For years, people have been asking what the Cleveland Cavaliers could do for LeBron James.
Now, if you'll pardon a less than presidential paraphrase, it's time to ask what LeBron can do for the Cavs.
That's not to say he hasn't done a lot already. In late spring 2007, James delivered the franchise to a place it had never been, before or since - the NBA Finals. Looking back, one is well-advised to recall Game 5 of the Eastern Conference finals in which James scored the Cavaliers' last 25 points in a 109-107, double-overtime win in Detroit.
Never mind that the Pistons made their rep on defense; no one had ever scored as many consecutive points in a playoff game. It announced James as a player whose game might actually match his hype. Almost a decade after Michael Jordan's last appearance in the Finals, James seemed a legitimate heir, a possible successor even, to Jordan's "best-ever" title.
But three intervening seasons now feel like three decades, as evidenced by the fact Cleveland's opponents in the 2007 playoffs included the New Jersey Nets (yes, just what I thought, those very same Nets who had already spent years blathering about the move to Brooklyn). As it happened, San Antonio swept Cleveland in the Finals. Still, that shouldn't diminish James' accomplishment, as I cannot recall a weaker supporting cast making it to the championship round.
It is generally accepted that the least talented ensemble ever to win a title were the 1975 Golden State Warriors, who, after Rick Barry, started Jamaal Wilkes, Clifford Ray, Butch Beard and Charles Johnson. By contrast, Cleveland started James, Zydrunas Ilgauskas, Drew Gooden, Sasha Pavlovic and the inestimable Boobie Gibson in the Finals.
Looking back, it's a wonder San Antonio didn't sweep them in three.
Of course, people like me have spent the years since insisting that James - now in his seventh pro season - has absolutely nothing around him.
Meanwhile, the general manager, Danny Ferry, keeps adding players. Once the coach, Mike Brown, puts recently acquired Antawn Jamison in the starting lineup, James' fellow starters will include Shaquille O'Neal, Jamison, Mo Williams and Anthony Parker - a future Hall of Famer and two other former All-Stars. Delonte West and Anderson Varejao come off the bench. Leon Powe will soon come back from injury. And Ilgauskas is expected to return from salary cap limbo. Not only does this roster give the Cavaliers more of a defensive presence than ever, but they're also excellent from long distance, trailing the league's best three-point shooting team, Phoenix, by just two-tenths of a percent.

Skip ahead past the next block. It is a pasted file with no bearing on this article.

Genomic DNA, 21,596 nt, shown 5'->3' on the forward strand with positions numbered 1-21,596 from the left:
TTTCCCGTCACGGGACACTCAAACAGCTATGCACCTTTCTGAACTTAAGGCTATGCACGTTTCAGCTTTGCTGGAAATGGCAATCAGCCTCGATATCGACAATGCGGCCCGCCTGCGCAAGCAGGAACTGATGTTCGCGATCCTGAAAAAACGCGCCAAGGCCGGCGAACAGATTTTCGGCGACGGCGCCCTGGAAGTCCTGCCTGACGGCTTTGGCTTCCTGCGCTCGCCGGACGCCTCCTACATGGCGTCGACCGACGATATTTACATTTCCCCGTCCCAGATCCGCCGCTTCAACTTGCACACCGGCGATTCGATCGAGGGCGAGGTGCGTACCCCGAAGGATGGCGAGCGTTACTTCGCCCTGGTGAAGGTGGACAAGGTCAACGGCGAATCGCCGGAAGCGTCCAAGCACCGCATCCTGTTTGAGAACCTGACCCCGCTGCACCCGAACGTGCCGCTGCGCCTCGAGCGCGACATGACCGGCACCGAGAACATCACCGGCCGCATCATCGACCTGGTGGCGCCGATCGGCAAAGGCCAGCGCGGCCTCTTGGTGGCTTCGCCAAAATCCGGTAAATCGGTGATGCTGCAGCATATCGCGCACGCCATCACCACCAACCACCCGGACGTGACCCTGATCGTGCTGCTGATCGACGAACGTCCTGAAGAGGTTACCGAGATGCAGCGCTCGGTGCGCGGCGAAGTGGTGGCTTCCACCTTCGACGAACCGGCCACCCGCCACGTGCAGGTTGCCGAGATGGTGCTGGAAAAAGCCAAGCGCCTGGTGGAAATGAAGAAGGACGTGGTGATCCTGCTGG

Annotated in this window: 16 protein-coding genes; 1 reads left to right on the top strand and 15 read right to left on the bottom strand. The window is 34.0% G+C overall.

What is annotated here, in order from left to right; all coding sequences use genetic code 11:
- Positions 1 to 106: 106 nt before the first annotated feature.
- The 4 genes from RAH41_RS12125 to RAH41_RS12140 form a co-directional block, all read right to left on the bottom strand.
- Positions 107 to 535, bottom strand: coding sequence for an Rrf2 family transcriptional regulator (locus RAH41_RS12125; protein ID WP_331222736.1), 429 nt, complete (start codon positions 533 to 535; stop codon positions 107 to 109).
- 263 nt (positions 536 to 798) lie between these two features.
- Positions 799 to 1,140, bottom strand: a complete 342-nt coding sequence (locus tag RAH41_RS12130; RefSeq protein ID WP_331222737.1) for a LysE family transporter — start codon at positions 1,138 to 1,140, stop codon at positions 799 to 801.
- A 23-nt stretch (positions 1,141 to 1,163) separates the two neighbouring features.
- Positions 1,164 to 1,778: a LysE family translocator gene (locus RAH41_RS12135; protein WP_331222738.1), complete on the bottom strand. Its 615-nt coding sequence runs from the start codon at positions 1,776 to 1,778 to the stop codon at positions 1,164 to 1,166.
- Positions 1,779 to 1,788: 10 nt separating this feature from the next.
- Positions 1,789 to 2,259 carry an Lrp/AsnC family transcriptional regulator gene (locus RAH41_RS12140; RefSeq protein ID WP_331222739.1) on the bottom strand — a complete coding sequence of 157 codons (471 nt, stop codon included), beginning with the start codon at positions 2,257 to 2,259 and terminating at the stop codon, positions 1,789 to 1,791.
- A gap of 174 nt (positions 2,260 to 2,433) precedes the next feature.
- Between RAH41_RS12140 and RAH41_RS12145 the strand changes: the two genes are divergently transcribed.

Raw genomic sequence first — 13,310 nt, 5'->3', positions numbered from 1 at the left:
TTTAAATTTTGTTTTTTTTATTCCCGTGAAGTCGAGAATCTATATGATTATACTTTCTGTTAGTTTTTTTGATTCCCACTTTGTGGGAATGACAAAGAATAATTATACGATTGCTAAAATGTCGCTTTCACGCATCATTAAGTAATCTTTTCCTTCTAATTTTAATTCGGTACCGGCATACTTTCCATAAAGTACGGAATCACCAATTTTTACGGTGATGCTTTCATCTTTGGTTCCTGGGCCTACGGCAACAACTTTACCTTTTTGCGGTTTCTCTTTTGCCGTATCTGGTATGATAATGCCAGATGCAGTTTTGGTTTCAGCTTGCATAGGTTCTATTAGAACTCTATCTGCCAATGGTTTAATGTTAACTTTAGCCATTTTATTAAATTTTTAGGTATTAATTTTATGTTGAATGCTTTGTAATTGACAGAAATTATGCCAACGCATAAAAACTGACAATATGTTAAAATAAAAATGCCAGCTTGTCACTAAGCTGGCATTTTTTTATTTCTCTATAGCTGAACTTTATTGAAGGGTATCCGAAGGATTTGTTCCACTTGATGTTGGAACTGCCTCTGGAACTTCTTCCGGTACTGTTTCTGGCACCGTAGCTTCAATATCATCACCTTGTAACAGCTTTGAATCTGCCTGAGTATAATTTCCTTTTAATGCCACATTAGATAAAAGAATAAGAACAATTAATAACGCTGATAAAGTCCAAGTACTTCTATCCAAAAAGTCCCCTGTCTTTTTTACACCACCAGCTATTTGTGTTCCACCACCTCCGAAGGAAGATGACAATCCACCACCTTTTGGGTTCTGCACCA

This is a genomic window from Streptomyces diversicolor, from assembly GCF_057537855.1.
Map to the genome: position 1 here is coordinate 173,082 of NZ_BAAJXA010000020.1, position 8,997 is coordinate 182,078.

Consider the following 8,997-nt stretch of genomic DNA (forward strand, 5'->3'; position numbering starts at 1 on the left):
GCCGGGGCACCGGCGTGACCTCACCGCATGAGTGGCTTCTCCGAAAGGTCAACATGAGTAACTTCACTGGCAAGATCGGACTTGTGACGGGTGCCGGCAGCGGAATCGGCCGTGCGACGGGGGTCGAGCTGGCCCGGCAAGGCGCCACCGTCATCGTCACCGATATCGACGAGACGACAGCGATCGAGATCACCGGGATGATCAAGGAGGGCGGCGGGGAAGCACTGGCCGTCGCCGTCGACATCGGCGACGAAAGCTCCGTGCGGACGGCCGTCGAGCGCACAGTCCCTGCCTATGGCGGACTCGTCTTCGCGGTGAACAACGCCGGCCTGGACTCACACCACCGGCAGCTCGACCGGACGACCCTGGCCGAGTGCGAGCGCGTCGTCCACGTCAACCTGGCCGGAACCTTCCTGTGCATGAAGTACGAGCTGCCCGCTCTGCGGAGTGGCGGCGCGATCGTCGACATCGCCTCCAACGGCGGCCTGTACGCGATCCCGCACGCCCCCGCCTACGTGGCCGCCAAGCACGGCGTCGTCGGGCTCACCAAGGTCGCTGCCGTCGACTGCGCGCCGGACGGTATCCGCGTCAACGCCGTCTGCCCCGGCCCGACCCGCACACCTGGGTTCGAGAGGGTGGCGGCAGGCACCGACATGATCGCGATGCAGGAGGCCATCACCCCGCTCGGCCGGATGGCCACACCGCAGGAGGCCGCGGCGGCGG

In other words, this one, this season, is on LeBron James.
I'm not arguing his legacy depends on the Cavs beating a team I presume to be the Lakers. But I am saying he needs to come away from the Finals with three or four wins. If not, what was all the fuss about?
This is the most intensely coveted player of all time. Teams like the Knicks have devoted almost three seasons to the sole purpose of freeing cap space to woo James. It's an embarrassing state of affairs for the league. Still, you wonder: Who gives him a better chance to win than his hometown Cavaliers?
"We're a no-excuse team," he said after a controversial non-call three years ago in the Detroit series. He said the same thing leading up to the 2008 Olympics, "We got to be a 'no-excuse' team." The theme doesn't change now.
For the first time in a couple of seasons, the Cavs have lost three in a row. Obviously, this has more to do with integrating Jamison than with James, who's only averaging 33 points, 8 boards and 10 assists through this same stretch. The Cavs, now tied in the loss column with the Lakers, still have the league's best record.
Then again, they won a league-best 66 games last year - only to be upset by Orlando in the conference finals. Even with the return of point guard Jameer Nelson, I don't think the Magic is as good as last year. I like an offense that goes through Hedo Turkoglu more than an offense with Vince Carter.
Either way, by adding Parker, Powe, Shaq and Jamison, Cleveland has done more than Orlando. It takes time to blend talent, especially when it's acquired right before the trading deadline. But time is one commodity the NBA season grants in abundance.
What's more, Cleveland has another advantage in James. It's his ball, his team and his responsibility. Michael Jordan won a title in his seventh season. It's not too much to ask James for a few games in June.